Women in Ancient Greece and Ro
Women in Ancient Greece and Ro CLST 313
Christopher Newport University
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This 1 page Study Guide was uploaded by Giuseppe Homenick on Monday October 5, 2015. The Study Guide belongs to CLST 313 at Christopher Newport University taught by Bradley Buszard in Fall. Since its upload, it has received 33 views. For similar materials see /class/219500/clst-313-christopher-newport-university in Classical Studies at Christopher Newport University.
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Date Created: 10/05/15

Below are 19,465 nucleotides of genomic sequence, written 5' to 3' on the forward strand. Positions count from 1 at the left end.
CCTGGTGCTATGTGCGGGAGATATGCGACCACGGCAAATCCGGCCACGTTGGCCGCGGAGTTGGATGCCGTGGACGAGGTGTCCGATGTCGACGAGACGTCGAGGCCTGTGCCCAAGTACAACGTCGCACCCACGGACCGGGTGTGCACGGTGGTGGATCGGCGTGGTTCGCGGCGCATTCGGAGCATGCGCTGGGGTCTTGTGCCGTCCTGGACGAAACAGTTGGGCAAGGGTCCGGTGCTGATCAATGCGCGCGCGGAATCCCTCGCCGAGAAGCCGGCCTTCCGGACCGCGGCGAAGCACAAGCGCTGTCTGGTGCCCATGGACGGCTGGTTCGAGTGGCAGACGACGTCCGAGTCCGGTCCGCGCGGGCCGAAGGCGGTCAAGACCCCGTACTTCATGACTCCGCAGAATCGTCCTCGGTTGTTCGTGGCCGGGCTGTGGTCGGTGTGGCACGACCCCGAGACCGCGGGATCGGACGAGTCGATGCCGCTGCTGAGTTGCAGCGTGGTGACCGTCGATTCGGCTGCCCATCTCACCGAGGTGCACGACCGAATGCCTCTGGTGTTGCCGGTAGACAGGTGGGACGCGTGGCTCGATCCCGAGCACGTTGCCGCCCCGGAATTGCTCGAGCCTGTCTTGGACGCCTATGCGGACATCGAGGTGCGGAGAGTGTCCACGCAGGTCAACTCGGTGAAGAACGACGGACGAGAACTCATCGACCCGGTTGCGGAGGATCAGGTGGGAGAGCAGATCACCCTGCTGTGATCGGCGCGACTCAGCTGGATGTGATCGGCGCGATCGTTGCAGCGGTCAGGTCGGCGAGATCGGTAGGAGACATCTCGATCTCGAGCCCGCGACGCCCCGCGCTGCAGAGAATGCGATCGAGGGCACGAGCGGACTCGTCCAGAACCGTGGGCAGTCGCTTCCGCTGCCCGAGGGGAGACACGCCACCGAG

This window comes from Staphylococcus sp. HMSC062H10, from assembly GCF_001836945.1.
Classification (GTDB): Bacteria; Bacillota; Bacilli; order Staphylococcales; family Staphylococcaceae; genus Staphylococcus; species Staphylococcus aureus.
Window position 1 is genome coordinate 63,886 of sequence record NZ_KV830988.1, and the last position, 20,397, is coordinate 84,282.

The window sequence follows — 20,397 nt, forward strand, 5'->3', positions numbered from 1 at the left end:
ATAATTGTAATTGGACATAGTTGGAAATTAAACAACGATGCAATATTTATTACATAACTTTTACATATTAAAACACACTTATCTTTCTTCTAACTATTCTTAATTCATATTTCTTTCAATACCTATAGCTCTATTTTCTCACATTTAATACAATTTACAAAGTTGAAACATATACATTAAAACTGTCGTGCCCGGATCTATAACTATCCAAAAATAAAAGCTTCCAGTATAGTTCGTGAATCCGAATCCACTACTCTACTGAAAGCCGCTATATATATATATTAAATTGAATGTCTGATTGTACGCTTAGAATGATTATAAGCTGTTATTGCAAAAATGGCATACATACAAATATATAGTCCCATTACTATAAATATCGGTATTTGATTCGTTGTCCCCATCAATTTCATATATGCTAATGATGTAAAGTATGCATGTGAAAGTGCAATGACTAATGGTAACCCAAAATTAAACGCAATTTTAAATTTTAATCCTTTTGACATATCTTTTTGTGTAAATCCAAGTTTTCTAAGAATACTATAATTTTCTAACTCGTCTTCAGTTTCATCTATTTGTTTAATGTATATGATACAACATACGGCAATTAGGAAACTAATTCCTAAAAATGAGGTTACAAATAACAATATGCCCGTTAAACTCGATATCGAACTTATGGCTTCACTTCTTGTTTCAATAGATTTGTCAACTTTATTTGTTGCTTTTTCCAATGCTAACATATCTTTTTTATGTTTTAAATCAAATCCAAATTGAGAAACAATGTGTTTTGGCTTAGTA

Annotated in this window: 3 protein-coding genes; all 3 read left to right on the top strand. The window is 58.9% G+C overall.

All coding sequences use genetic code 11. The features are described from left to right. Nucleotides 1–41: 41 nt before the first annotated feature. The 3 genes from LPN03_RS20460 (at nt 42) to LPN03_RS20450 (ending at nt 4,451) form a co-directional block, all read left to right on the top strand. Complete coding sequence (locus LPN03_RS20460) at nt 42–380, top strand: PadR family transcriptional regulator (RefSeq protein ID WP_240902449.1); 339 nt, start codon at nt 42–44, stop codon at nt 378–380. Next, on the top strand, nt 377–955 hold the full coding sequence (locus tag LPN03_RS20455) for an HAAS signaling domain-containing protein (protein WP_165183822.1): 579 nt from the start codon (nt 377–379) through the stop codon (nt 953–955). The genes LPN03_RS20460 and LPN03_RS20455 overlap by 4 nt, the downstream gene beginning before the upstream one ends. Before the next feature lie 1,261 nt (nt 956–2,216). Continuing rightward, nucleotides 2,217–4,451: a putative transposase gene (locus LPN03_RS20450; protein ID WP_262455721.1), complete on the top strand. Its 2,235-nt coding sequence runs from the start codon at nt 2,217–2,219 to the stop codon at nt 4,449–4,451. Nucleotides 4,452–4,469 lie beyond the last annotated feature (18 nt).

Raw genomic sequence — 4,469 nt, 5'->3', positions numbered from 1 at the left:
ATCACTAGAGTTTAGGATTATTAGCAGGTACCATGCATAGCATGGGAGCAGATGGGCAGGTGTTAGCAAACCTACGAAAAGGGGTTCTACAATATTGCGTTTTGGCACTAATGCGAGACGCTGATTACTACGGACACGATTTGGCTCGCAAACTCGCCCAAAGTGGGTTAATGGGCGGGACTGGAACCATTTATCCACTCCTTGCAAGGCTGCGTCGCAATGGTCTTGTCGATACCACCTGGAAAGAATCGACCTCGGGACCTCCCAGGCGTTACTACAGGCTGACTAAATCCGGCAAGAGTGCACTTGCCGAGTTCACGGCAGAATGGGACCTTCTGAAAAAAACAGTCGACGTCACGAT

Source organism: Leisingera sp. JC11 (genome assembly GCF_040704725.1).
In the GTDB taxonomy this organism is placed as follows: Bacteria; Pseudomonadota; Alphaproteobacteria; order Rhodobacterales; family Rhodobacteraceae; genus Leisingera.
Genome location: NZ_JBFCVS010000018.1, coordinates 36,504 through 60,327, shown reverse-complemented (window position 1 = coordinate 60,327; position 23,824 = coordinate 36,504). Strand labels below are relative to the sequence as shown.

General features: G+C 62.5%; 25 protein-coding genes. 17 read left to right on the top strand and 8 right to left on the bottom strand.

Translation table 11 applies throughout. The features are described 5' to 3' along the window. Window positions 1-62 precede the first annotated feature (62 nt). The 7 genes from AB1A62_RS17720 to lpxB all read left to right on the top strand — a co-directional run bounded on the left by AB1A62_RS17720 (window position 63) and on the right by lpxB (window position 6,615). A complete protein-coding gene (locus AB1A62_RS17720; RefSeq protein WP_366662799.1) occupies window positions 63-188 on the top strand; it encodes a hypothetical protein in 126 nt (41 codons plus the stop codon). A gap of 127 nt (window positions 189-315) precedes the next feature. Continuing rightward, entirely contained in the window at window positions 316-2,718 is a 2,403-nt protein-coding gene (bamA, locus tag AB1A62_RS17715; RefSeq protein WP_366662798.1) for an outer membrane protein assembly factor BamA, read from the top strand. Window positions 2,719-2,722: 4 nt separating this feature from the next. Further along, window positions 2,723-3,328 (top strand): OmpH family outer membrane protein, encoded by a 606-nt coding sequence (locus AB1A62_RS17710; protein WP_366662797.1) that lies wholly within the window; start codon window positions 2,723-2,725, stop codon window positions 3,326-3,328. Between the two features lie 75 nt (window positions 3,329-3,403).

Foucault on Aphrodisia Study Questions Foucault s discussion of aphrodisia is an exercise in grappling with terminology not the typical introduction to women and sexuality that you might expect in an undergraduate course But our greatest dif culty in accurately assessing ancient sexuality will be to think in Greek or Roman terms to escape the preconceptions of our own culture For that Foucault is invaluable 1 F states on p 35 that the Greeks had no word equivalent to our sexuality What in your words do you think he means 2 F goes on to offer a de nition for aphrodisia 17d quQOoiOLu What did it mean 3 What do you make of the connection between aphrodisia and the goddess Aphrodite What are the implications of having a goddess related to sexuality 4 F claims on pp 38 39 that the classical Greeks unlike later Christianity did not bother to de ne aphrodisia very exactly What do you think that might indicate about their society 5 F on p 42 says that the dynamics of aphrodisia was more important than their morphology in ancient discussions of sexual pleasure This is a dif cult distinction What do you think he means 6 On p 45 and following F describes a cycle of acts pleasures and desires that together compose the ancient conception of aphrodisia then describes two variables in that concept What are they and how do they interact 7 How on pp 47 50 does F contrast the ancient view of sexuality with the later Christian con ception of the esh
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